A first-ever exhibition of famous works owned by Italy’s Corsini family provides Auckland Art Gallery visitors with a rare glimpse of Renaissance Florence.
The exhibition gives a glimpse of what you might see if you peered through a window of a palace in Renaissance Florence. There is epic art and sculpture, yes. But the show also includes sumptuous clothing and tapestries as well as domestic touches such as pots and pans, a dining set and board games.
That “window” frames its own still life of how the Corsini family, one of Italy’s most powerful dynasties, dating back to the Middle Ages, lived in the 15th and 16th centuries.
Auckland gallery director Rhana Devenport calls the exhibition a “slice of life”. “One of the reasons we’ve given it that title is that it’s for people interested in society, politics and what daily life might be like. I think people are fascinated to know.”
The Corsini family collection, which isn’t open to the public in Italy, is the last remaining major private collection in Florence and has never toured in its entirety. It’s the first private Florentine collection to be displayed in New Zealand.
“It’s such a wonderful opportunity. This is bringing Italy here,” says senior curator Mary Kisler, who curated the exhibition with Italian art historian Ludovica Sebregondi.
“The family gives us the opportunity to have this little window onto Renaissance Florence.” And onto the Corsinis themselves, as Kisler notes this is “an opportunity for everyone to learn more about them”.
One exhibition room recreates a chamber in the Palazzo Corsini, displaying the everyday historical objects that Devenport considers essential to the exhibition.
“After all, what is the art experience? Art is absolutely integral to daily life, and art is fundamental to who we are as an expression of our humanity. In this case, we’re also seeing decorative arts and the objects that people use and objects that were utilitarian in their daily life.”
The collection features works by about 40 artists, including Botticelli, Caravaggio, del Sarto, Pontormo and Rigaud. Many of the artists were as colourful as their work.
Botticelli burnt much of his own material and was overshadowed by Michelangelo later in life. Caravaggio attracted controversy for his cinematic style. He was branded “the Anti-Christ of painting” and was wanted for murder. He also influenced later greats such as Rubens and Rembrandt.
Botticelli’s original Madonna and Child with Six Angels is one the exhibition’s drawcards. Kisler says it’s a thrill to be exhibiting a work that many people have studied at secondary and tertiary levels. “It’s one thing to look at it on a computer screen, but it’s another thing to actually be in the space.”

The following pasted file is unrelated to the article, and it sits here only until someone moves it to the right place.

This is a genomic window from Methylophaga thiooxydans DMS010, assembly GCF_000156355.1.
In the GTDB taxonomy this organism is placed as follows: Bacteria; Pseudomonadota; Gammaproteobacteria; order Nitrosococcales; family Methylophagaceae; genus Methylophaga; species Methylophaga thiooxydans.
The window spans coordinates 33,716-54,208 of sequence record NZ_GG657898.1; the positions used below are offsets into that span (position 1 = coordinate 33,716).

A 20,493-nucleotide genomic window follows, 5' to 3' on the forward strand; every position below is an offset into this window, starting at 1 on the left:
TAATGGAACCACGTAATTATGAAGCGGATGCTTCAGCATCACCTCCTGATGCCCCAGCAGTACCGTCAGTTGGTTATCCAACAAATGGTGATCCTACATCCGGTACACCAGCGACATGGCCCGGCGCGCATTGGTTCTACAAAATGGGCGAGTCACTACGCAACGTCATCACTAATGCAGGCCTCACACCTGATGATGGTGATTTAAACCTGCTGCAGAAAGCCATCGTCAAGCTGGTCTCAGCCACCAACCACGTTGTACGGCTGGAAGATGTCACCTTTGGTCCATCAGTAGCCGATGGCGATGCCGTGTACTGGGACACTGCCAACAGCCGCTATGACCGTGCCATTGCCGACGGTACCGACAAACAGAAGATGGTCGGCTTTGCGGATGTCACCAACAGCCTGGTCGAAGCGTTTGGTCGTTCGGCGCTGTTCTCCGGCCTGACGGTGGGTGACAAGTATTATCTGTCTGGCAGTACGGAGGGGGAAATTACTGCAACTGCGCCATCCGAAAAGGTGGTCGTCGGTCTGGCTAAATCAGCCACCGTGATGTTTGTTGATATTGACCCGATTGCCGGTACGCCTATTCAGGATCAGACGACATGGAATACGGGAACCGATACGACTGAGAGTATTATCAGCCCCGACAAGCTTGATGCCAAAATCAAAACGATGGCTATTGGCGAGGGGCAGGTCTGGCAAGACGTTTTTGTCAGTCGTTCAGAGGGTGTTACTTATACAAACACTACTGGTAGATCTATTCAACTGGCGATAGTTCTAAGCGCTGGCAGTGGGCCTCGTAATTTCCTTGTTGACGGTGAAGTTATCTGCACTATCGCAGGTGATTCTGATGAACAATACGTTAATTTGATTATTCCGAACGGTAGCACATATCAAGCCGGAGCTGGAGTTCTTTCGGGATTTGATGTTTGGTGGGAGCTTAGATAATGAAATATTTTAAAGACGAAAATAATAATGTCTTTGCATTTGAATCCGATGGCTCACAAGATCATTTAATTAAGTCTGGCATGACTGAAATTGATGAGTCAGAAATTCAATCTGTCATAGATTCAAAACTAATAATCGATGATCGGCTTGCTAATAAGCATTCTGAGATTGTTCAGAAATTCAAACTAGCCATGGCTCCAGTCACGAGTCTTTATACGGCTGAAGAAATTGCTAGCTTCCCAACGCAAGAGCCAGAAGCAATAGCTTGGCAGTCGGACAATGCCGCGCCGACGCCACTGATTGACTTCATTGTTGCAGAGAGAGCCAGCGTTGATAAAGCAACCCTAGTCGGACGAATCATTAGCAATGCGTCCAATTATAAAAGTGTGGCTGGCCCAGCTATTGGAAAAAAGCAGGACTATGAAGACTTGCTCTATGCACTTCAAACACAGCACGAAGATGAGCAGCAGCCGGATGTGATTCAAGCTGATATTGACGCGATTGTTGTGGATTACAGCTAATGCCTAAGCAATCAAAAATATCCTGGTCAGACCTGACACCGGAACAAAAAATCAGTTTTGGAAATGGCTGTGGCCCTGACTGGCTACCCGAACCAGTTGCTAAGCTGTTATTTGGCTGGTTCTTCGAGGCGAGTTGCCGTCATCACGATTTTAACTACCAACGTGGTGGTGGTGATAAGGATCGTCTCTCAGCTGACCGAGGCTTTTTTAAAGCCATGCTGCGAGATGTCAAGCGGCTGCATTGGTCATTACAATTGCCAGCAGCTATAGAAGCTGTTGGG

Exhibition-goers will recognise the calm stillness of Botticelli’s religious works and Caravaggio’s theatrical and moody still-life close-ups, but the likes of del Sarto and Pontormo will be unfamiliar to many.
Kisler says they are important and well-known figures in Italian art history, especially for being “revolutionary in the treatment of the paint surface”. The collection illustrates the chronological progression of style and method through the artists’ works. “Every couple of years an artist introduces something new, and what you can do is track that evolution within the range of the exhibition.”
Perhaps less widely known than the Medici family, the Corsinis have a history just as rich and an even longer lineage. They became wealthy in the 13th century as wool merchants, then expanded into real estate, trade and merchant banking. They built palaces in Florence and, in the 17th century, Rome.
In this important family in Catholic Italy, Corsini second sons were routinely pushed into the priesthood and some rose to high office, including Cardinal Pietro Corsini in 1420 and Archbishop Amerigo Corsini. Cardinal Lorenzo Corsini was elected as Pope Clement XII in 1730. As an arts patron, he established Rome’s Capitoline Museums and commissioned the Trevi Fountain. The family even produced a 14th-century saint, Andrew Corsini.
Devenport says their 21st-century descendants are thrilled at the prospect of exhibiting their treasures on the other side the world.
By allowing the pieces to tour, the family are contributing to conserving the past. “What it also talks about is responsibility, because they have a duty to look after these works,” says Kisler.
“By allowing some of them to travel, that gives them funding, it helps them restore more works. Most private collections restore works only when they need to. So that’s why it’s a great opportunity for them.”
The Art Gallery of Western Australia has seized the opportunity too and will present the Corsini collection in Perth after the Auckland show closes in January 2018.
The Corsini Collection: A Window on Renaissance Florence, Auckland Art Gallery, from September 2.
This article was first published in the September 2, 2017 issue of the New Zealand Listener.